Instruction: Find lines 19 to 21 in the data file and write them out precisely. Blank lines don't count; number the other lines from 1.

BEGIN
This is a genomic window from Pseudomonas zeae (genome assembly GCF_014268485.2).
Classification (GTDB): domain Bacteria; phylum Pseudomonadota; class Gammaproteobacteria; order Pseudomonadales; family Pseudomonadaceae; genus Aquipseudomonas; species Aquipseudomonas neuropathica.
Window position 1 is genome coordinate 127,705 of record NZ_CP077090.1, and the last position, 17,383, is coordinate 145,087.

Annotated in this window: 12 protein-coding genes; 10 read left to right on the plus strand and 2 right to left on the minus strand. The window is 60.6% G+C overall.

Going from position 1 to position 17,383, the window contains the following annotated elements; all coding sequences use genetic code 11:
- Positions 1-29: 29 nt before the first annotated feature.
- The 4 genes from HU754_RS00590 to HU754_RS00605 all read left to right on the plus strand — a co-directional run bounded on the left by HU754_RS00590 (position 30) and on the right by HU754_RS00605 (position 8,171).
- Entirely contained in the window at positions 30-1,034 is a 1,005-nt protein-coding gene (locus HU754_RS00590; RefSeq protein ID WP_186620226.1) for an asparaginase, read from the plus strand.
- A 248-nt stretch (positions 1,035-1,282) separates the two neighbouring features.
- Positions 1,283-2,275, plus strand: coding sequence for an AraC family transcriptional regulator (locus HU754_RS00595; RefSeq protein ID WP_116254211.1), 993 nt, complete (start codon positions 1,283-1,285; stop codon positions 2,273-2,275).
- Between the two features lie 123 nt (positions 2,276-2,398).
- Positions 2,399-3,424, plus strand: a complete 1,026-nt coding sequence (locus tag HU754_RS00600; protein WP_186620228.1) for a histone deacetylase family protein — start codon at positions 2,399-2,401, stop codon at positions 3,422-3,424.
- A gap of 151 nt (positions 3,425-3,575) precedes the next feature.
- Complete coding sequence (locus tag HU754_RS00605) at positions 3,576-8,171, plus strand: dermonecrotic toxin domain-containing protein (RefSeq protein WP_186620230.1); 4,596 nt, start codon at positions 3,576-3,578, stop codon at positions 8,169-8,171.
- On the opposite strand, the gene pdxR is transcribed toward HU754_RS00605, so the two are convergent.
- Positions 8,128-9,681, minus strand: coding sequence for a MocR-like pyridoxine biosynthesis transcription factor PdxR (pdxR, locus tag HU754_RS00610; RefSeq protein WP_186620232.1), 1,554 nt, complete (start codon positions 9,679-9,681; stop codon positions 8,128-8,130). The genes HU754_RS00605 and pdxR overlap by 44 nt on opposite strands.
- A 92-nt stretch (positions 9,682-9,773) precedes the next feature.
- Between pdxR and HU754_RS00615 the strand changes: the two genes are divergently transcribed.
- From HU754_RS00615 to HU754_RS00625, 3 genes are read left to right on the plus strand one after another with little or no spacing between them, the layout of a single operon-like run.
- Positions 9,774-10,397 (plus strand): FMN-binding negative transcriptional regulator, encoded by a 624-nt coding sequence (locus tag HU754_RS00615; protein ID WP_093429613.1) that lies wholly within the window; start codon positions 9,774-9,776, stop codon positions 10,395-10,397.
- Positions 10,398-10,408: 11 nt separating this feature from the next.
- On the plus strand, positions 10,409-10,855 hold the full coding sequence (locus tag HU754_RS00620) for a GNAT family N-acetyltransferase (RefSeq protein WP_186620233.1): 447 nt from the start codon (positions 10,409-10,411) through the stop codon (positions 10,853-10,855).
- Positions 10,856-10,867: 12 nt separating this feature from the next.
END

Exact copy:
- From HU754_RS00615 to HU754_RS00625, 3 genes are read left to right on the plus strand one after another with little or no spacing between them, the layout of a single operon-like run.
- Positions 9,774-10,397 (plus strand): FMN-binding negative transcriptional regulator, encoded by a 624-nt coding sequence (locus tag HU754_RS00615; protein ID WP_093429613.1) that lies wholly within the window; start codon positions 9,774-9,776, stop codon positions 10,395-10,397.
- Positions 10,398-10,408: 11 nt separating this feature from the next.